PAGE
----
shoulder. Hermione’s elbow was pressed stiffly against her side, her sleeve
tucked away from Ronald’s. A curtain of wriggly brown hair hid face.
folded her hands at her waist. ‘Miss Granger. Mr Weasley. Come in. Mr
Potter!’ There was a sudden guilty shuffle froom behind the doorframe. She lifted
her voice sharply. ‘Your presence is not required. Kindly take yourself away
retreated along the corridor. Minerva’s chin drew in; with a satisfied nod,
she swept around the edge of the desk, seated herself, and beckoned. Hermione
and Ronald advanced slowly into the room. Outside the window, a bird peeped
faintly. Dry leaves whispered against stone. A clear laugh faded into the
distance. Sand hissed against glass.
sat back. ‘Well. I trust you are both thoroughly ashamed of
colour flared over the tips of Ronald’s ears; after a moment, his scowl grew
deeper, and his chin dropped. Under heavy poplin, Hermione’s shoulders
glad to see it,’ said Minerva tartly. ‘Well. I cannot consider the loss of
House points to be sufficient punishment for such disgraceful conduct. I will
be writing to inform your parents of your behaviour this evening. Furthermore,
I have decided that it will be your joint responsibility to repair the damage
you have done. You will both serve two hours of detention, under the
supervision of Mr Filch, every evening immediately after dinner until you have
restored the Common Room to my satisfaction. Is that understood?’
head lifted slowly. In the pale light her face was drawn and streaked with
mauve shadows. ‘Yes, Professor McGonagall.’ Her voice was small.
Ronald’s shoulders drew up.
arched an eyebrow. ‘Do you have some objection to this, Mr Weasley?’
a moment, he scuffed a toe against the flagstones. Then he looked up. ‘Well,
what about…what about our homework?’ he said, and his eyes lit triumphantly.
the edge of Minerva’s vision, Hermione’s eyes lifted disgustedly, and her lips
pursed into a derisive line. Minerva leant forward. ‘If either of you fails
to complete assigned homework, points will be deducted from Gryffindor as
usual, in accordance with school policy, and you will serve a Saturday
detention to enable you to complete it.’
chin pushed out mulishly. ‘But how are we supposed to do it if we’re stuck in
detention all night?’
suggest you exert yourself, Mr Weasley.’ Ronald’s face flushed hot pink.
Minerva tamped her lips straight. ‘Now. Your wands—’ At a touch of her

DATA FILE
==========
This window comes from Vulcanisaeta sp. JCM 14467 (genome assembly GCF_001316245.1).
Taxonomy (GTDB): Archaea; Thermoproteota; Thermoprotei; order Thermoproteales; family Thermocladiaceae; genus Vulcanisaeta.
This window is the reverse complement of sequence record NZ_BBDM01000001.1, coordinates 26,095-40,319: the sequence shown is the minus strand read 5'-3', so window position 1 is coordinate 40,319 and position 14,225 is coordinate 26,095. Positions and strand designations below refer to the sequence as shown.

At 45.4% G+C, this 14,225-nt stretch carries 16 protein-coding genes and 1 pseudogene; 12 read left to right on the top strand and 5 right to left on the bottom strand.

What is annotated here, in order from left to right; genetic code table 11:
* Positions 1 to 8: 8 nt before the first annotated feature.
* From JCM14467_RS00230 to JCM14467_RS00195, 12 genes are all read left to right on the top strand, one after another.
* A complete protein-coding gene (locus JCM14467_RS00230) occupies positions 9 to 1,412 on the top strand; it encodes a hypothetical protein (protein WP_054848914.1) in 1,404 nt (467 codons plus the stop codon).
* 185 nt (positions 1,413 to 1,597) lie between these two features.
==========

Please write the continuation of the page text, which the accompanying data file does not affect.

finger, the desk drawer slid open. She reached in, picked out the two wands,
reversed them and handed them across the desk hilts-first, the willow wand to
Ronald and the hazelwood to Hermione. ‘Your detentions will begin tonight.
You will be allowed to use magic to assist with the repairs. Now. You have
lessons starting in—’ She flicked a glance at the hourglass. ‘Seven minutes.
Divination and Arithmancy, I believe. I would advise being punctual.’
a moment, neither of them moved. Ronald stared at the wall. Hermione shot a look
from the corner of her eye; her shoulders hunched for a moment, and then she
ducked her head and hauled her bag higher on her shoulder, turned—
was a flurry of sleeves and skirts; Ronald wheeled around, stretched his long
legs, shouldered past Hermione and out of the door. Hermione stumbled,
stopped, her back rigid, her fingers clawed over her elbows.
eyes narrowed. ‘Miss Granger!’
flinched, half-turned; her eyes dropped away from Minerva’s glare. ‘Y-yes,
point will be taken from Gryffindor for every minute that you are late to your
Arithmancy lesson. There is no excuse for this sort of childish
behaviour from a school Prefect!’
The girl’s head slumped. ‘Sorry,’ she mumbled. It
was a long moment before she shook herself and trudged out of the door.
Minerva’s breath fell out in a tense huff; as the
door swung shut, she propped her elbows on her desk, and pinched hard at the
bridge of her nose. ‘Well,’ she said, and in the quiet her voice was weary in
her own ears. ‘We shall see, Albus. We shall see.’